Jes Hathaway is the editor in chief of National Fisherman magazine and NationalFisherman.com.
Written by Jes Hathaway
Tuesday, 01 October 2013
On this first day of a federal shutdown, I have the ironic privilege of heralding a new federal program that promotes the American fishing industry — Seafood 101. The first time I heard about this idea from NOAA's Rebecca Reuter two years ago, I was intrigued and inspired by her enthusiasm.
This seafood education effort kicked off last month in the Pacific Northwest at Seattle's Fishermen's Fall Festival with public outreach across media platforms and live events, culminating in an Oct. 6 supplement to the Seattle Times. (National Fisherman subscribers in Alaska and the Pacific Northwest will receive the supplement with their December issue, thanks to a partnership with the Alaska Seafood Marketing Institute.) The offerings of Pacific Northwest Seafood 101 include recipes, cooking tips and demonstrations, information on local species and fishing seasons, as well as profiles of local fishermen in an effort to inform the public about local seafood.
Reuter, a Seattle-based communications specialist for the Alaska Fisheries Science Center, is excited to "help showcase how government, business and community leaders are working together to achieve a sustainable, safe and strong fishing industry.”
In the last two years, fishing industry stakeholders (businesses and associations) from all over Alaska and the Pacific Northwest have thrown their weight behind starting the program in that corner of the country.
Reuter hopes (as I do) to expand the program to other regions of the country, which would make it a remarkable marketing tool for the entire American fishing industry.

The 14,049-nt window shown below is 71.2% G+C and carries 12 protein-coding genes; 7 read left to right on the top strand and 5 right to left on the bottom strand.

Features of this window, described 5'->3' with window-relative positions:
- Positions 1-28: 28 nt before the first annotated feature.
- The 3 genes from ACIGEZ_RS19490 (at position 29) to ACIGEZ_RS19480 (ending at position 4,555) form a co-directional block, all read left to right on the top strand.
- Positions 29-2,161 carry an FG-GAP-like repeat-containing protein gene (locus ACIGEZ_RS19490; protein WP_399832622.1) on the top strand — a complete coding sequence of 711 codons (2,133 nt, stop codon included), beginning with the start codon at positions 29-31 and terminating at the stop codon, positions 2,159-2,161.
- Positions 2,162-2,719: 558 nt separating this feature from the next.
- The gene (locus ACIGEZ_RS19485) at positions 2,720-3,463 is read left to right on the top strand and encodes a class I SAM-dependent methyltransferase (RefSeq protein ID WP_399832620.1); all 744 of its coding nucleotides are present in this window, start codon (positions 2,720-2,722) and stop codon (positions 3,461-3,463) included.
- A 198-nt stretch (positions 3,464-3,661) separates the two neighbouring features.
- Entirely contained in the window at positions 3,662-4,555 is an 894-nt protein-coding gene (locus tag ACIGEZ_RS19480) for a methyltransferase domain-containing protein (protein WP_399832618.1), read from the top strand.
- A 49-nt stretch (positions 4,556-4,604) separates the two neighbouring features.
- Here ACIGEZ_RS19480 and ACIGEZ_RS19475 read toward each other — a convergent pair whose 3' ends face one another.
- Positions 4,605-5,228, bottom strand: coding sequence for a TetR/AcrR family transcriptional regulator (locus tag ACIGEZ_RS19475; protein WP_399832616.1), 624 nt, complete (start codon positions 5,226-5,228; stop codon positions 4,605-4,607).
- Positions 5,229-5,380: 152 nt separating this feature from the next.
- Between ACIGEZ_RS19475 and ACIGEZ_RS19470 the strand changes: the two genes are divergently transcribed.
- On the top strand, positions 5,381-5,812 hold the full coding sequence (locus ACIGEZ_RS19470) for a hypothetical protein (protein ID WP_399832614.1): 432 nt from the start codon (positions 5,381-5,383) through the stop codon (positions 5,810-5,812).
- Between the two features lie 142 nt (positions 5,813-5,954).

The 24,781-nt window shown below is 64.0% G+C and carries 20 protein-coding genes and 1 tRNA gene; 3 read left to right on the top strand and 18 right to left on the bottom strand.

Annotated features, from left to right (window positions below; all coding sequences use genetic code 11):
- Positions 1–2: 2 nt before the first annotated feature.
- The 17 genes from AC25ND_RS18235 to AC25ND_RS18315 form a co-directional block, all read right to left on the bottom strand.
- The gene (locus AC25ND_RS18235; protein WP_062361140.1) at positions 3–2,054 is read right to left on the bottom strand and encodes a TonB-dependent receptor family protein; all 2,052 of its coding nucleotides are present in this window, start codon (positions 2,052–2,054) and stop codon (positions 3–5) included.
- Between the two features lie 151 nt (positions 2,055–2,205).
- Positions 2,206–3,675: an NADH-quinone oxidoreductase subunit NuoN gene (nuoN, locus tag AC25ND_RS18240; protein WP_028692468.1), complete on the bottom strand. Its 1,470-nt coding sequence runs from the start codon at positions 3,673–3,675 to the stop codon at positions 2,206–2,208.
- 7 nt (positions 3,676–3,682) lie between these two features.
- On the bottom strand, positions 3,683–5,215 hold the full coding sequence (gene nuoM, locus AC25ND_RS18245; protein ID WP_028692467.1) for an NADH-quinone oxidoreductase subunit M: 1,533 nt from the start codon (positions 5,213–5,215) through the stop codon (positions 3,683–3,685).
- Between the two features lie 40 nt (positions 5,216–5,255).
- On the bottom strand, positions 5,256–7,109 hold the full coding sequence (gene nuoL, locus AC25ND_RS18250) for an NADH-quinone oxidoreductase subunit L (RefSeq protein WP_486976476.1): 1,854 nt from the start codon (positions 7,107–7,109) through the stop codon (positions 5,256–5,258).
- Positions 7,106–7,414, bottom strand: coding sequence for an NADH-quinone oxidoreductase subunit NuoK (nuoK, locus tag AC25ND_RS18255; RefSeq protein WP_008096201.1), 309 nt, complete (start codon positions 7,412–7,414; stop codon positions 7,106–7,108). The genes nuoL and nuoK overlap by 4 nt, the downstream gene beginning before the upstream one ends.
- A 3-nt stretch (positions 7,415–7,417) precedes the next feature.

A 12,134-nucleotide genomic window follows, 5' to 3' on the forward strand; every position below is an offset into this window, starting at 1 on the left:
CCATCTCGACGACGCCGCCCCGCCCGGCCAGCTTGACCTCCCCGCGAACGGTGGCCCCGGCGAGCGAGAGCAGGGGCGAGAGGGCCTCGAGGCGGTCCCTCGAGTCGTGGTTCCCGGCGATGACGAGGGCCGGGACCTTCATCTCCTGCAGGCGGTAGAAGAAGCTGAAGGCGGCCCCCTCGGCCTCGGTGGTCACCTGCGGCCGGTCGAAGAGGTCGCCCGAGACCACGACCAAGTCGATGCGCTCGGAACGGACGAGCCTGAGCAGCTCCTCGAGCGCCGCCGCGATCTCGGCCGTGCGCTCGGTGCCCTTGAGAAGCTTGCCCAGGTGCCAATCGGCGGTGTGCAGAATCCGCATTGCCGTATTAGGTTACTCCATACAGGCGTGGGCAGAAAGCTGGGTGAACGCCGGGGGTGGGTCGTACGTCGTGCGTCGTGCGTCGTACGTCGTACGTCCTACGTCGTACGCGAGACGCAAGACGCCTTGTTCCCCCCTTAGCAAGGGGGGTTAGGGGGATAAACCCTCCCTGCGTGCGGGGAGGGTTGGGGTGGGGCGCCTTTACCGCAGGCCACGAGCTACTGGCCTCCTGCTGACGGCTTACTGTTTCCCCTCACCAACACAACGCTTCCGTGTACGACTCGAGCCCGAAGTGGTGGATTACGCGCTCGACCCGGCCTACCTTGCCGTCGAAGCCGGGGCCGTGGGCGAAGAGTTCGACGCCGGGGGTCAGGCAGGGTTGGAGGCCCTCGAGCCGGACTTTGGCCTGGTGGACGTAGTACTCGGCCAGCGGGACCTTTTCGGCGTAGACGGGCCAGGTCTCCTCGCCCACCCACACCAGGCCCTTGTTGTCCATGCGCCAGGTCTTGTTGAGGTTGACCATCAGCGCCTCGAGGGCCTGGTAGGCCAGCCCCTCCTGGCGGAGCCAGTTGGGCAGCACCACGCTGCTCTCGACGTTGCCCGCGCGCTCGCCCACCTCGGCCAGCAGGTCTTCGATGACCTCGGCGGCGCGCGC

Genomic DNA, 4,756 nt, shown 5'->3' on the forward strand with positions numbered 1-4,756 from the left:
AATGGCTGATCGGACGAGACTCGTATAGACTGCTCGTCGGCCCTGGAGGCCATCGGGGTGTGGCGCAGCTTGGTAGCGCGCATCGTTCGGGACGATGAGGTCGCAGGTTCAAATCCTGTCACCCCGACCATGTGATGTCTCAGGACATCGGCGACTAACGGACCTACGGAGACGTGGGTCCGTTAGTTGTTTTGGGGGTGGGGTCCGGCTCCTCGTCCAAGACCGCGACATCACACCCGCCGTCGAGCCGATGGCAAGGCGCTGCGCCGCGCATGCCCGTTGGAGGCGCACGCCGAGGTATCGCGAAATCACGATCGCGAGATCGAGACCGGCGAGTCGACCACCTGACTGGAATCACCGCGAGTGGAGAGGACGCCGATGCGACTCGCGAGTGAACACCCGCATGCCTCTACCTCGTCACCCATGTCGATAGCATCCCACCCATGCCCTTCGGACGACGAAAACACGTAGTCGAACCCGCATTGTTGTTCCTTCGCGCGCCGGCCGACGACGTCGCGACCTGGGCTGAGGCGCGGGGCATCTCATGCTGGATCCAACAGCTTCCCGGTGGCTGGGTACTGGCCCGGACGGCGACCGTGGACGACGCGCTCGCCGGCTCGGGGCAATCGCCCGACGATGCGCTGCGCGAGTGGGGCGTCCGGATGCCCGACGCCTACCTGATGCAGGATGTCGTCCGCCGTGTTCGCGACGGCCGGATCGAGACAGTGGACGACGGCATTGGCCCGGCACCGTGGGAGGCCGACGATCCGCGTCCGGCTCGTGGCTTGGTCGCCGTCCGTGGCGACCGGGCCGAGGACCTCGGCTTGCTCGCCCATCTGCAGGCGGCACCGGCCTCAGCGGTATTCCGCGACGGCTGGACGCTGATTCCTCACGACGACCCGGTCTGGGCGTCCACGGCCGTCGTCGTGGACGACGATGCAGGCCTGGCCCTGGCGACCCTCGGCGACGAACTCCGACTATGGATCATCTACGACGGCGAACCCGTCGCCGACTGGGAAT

“Seafood 101 is also a tremendous way to spotlight the economic value of the maritime and fishing industries and the diversity of career opportunities," Reuter says.
I could not agree more. I am proud to represent National Fisherman's sponsorship of a program that helps NOAA promote the country's success in fishery management and promote healthy, local and sustainable seafood. For more information, please visit our Seafood 101 spotlight page.
(Bloomberg) — After fighting for more than two years to avoid paying almost $1 billion in oil spill damages to Gulf Coast shrimpers, oystermen and seafood processors it claimed didn’t exist, BP Plc has thrown in the towel.
Read more... (Bloomberg) — Millions of dead fish stretched out over 200 kilometers of central Vietnamese beaches are posing the biggest test so far for the new government. The Communist administration led by Prime Minister Nguyen Xuan Phuc has been criticized on social media for a lack of transparency and slow response, with thousands protesting Sunday in major cities and provincial areas.
Beaches of dead fish sow unrest in Vietnam
(Bloomberg) — Millions of dead fish stretched out over 200 kilometers of central Vietnamese beaches are posing the biggest test so far for the new government.
The Communist administration led by Prime Minister Nguyen Xuan Phuc has been criticized on social media for a lack of transparency and slow response, with thousands protesting Sunday in major cities and provincial areas.Read more...